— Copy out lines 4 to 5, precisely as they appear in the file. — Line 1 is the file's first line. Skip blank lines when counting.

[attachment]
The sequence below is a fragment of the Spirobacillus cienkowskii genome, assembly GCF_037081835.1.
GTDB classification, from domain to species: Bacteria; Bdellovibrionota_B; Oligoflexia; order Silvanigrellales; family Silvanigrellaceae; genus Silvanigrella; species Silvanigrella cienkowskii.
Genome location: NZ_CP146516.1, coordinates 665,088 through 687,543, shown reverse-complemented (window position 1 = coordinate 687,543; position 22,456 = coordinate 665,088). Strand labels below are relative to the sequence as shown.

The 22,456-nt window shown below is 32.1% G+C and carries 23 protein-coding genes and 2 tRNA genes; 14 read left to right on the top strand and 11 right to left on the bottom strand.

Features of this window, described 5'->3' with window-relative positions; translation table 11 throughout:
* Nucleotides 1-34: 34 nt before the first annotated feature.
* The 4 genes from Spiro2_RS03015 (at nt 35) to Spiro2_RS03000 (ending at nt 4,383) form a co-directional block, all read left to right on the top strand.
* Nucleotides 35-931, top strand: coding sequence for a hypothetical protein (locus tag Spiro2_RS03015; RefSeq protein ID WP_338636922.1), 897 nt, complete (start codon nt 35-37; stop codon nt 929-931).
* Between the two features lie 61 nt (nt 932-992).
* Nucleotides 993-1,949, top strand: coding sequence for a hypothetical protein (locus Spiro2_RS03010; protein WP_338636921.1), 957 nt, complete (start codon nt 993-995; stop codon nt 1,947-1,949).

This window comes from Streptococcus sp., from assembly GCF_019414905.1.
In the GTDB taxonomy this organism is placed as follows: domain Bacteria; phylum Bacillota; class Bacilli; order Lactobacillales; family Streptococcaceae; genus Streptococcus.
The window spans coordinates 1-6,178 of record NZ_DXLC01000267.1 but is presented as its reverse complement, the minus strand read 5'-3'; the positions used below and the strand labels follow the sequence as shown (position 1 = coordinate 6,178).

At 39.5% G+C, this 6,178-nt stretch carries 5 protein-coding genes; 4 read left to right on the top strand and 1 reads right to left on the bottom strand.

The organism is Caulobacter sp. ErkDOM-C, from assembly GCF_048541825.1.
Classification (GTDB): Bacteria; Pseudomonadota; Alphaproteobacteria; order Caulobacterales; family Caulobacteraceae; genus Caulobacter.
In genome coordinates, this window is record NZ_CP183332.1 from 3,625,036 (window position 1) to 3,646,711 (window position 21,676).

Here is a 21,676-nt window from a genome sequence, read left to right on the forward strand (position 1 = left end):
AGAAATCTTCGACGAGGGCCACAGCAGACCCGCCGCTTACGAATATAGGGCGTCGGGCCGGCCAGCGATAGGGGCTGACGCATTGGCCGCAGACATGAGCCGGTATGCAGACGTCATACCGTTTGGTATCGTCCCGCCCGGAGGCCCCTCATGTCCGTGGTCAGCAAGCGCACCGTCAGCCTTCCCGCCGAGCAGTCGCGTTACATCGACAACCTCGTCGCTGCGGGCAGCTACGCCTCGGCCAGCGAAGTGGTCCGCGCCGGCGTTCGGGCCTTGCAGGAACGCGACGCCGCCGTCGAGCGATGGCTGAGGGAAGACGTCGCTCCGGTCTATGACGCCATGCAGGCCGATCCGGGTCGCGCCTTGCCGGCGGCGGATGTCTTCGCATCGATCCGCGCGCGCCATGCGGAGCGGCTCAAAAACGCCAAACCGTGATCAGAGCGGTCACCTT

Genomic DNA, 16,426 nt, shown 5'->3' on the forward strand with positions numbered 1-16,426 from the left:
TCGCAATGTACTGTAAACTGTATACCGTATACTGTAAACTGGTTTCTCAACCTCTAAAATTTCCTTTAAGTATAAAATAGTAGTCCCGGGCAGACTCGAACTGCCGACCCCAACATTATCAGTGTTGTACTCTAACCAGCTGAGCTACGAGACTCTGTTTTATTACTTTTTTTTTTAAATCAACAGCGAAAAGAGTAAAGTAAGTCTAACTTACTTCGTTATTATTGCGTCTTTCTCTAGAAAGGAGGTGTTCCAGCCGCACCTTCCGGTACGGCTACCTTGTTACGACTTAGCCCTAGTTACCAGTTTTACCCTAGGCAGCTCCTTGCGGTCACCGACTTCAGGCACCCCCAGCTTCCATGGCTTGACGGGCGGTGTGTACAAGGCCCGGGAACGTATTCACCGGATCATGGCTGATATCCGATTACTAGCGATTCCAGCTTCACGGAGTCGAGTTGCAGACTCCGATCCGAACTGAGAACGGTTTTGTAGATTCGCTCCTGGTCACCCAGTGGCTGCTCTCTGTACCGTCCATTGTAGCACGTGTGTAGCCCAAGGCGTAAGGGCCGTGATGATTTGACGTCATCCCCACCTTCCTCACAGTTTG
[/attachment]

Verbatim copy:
The 22,456-nt window shown below is 32.1% G+C and carries 23 protein-coding genes and 2 tRNA genes; 14 read left to right on the top strand and 11 right to left on the bottom strand.

Features of this window, described 5'->3' with window-relative positions; translation table 11 throughout: